New Girl: “Virgins” (Episode 2.23)

TV Reviews
New Girl: “Virgins” (Episode 2.23)

The more I watch New Girl, the more I come to the conclusion that it might be one of the best—if not THE best—sitcoms on television. Most sitcoms about a group of friends can be funny, having little stories for the entire group to play around with, and sure, that can be an amusing episode of television. Shows like Happy Endings, Community and Parks and Recreation, just to name a few, can have great half-hours of comedy without really advancing the stories. Even How I Met Your Mother, in which every episode should be part of a larger narrative hinted at in the title, fails to do this more than it should.

But on New Girl, the show has combined the typical sitcom ensemble idea of a group of friends hanging out and having fun with elements that do continually move the story forward and constantly change the relationship dynamics between its main five characters. These characters can go on their adventures and various tangents, but New Girl has figured out how to have each episode’s final moments become a remarkable catharsis or change, even when you don’t realize the episode needs it.

One of the best examples of this is “Virgins,” which on paper sounds like nothing more than a flashback episode. New Girl has always had fun playing around with the pasts of these characters, especially Fat Schmidt, so seeing the moments when these characters lost their virginity is a perfect way for New Girl to relish in that.

Jess is on her way to meet Teddy, the man who, as Nick puts it, stole Jess’ flower from her wonderful secret garden, and Schmidt is continuing to see his first girlfriend, Elizabeth. This leads all five of them to talk about their first times. Jess’ first time is a series of misdirections, almost happening on her prom night, then continuing several years later and ending with her trapped in a mini-golf course and being saved by the fireman Teddy. Cece’s story is less embarrassing, as her first time also happened on prom night. Just with Mick Jagger.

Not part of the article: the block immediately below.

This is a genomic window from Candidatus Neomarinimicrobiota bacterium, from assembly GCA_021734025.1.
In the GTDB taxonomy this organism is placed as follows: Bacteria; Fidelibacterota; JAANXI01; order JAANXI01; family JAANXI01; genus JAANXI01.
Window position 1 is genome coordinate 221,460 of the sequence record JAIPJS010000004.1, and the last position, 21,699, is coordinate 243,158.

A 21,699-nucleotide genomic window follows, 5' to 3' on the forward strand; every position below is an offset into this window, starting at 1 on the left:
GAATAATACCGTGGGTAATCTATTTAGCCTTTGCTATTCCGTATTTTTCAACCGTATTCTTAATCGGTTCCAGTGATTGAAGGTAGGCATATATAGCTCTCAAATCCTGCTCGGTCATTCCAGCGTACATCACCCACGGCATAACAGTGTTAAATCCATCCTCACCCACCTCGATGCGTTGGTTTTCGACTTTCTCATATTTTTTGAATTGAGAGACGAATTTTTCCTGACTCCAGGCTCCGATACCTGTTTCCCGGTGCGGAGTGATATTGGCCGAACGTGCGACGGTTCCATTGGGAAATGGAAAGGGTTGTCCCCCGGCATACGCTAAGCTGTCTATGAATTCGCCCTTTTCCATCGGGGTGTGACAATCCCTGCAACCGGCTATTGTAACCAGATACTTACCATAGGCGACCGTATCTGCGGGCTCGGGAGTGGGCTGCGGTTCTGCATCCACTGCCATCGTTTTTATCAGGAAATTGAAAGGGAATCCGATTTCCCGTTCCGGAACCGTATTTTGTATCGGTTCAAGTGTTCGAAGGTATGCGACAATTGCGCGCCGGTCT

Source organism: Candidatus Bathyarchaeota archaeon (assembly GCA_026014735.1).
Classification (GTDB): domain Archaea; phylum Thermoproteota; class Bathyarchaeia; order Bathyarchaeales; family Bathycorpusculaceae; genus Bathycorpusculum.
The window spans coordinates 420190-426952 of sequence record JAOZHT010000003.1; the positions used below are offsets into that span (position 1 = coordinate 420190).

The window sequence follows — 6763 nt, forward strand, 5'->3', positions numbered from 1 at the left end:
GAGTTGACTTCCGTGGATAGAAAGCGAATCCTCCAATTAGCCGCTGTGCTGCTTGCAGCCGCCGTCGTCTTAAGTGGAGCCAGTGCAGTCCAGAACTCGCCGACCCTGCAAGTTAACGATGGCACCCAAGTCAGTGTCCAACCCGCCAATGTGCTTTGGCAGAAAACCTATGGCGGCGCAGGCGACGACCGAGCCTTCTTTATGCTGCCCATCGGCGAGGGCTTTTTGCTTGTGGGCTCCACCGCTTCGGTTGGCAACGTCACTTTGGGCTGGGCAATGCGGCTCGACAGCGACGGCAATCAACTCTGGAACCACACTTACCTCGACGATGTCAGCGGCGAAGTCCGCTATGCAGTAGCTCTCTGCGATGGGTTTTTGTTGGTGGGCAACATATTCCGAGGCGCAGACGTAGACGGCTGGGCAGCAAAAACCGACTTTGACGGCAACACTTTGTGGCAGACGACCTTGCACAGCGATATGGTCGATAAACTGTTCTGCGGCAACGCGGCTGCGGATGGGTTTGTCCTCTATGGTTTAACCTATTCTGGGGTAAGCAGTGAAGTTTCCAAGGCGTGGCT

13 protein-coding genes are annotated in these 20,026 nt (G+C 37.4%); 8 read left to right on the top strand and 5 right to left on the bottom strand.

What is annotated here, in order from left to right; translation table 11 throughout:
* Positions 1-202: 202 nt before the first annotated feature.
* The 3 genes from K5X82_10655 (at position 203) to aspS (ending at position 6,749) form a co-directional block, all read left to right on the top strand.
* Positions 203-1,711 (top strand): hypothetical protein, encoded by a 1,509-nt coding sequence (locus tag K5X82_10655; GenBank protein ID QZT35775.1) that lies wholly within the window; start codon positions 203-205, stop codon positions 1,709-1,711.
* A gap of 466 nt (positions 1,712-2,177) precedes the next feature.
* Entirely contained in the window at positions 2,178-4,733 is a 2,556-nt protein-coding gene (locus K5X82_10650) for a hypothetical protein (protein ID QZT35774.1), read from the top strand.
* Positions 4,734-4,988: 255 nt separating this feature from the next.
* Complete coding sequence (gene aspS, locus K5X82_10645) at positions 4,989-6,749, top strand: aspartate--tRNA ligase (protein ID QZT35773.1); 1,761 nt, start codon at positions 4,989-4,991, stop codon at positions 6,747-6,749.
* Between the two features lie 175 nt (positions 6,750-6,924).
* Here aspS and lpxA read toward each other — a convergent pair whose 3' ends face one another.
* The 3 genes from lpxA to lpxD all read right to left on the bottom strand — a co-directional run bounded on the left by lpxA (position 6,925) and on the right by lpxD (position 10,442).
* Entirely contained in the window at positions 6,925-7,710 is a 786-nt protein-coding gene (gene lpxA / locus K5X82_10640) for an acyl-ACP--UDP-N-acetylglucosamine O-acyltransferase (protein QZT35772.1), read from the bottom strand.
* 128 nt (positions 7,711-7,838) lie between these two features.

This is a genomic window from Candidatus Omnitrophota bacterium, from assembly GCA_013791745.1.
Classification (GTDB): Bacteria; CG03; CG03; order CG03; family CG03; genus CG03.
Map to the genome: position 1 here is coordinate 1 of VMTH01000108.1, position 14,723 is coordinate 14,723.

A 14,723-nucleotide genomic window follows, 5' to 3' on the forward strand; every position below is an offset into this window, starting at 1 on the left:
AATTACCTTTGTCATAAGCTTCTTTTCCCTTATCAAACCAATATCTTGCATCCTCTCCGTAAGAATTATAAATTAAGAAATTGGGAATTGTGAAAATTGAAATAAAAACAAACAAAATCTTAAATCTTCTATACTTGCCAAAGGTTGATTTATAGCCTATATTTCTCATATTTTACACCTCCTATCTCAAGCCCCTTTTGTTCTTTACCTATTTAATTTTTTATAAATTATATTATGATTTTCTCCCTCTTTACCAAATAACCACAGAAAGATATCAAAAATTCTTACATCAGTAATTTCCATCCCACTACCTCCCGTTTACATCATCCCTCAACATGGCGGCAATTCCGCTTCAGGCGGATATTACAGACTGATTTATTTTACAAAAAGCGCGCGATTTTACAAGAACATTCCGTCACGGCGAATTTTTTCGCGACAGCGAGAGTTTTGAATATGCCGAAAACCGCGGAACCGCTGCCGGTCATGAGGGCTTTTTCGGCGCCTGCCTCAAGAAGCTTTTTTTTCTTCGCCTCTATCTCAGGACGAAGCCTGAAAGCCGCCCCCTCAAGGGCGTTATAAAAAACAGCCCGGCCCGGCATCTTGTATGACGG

Schmidt’s happened in college, but it was prefaced by him and a high-on-mushrooms Nick wrestling in lube to the music of Boyz II Men. Winston, thanks to going to a business meeting with Nick and his dad, has a first time with a prostitute named Mysteria. The only person whose first time we don’t see is Nick, who relays to Jess that it was a very sweet experience unlike the rest of theirs.

Now from here, the episode could’ve ended, with Jess seeing the sweet and romantic side of Nick. But instead, Nick goes after Jess on her way to meet Teddy, picks her up and takes her to his bedroom, where after almost two years of will-they-or-won’t-they, they do.

New Girl has gotten so incredibly good at conclusions, making each new episode of the show arguably the most satisfying half-hour of television you can see in a week. With just a few final moments at the end of each one, New Girl turns their very good episodes into borderline-great work. Even in these last few months where each episode brings the Nick and Jess storyline ever closer to them ultimately getting together, New Girl surprises and handles all of its elements better than just about any other comedy on television right now.

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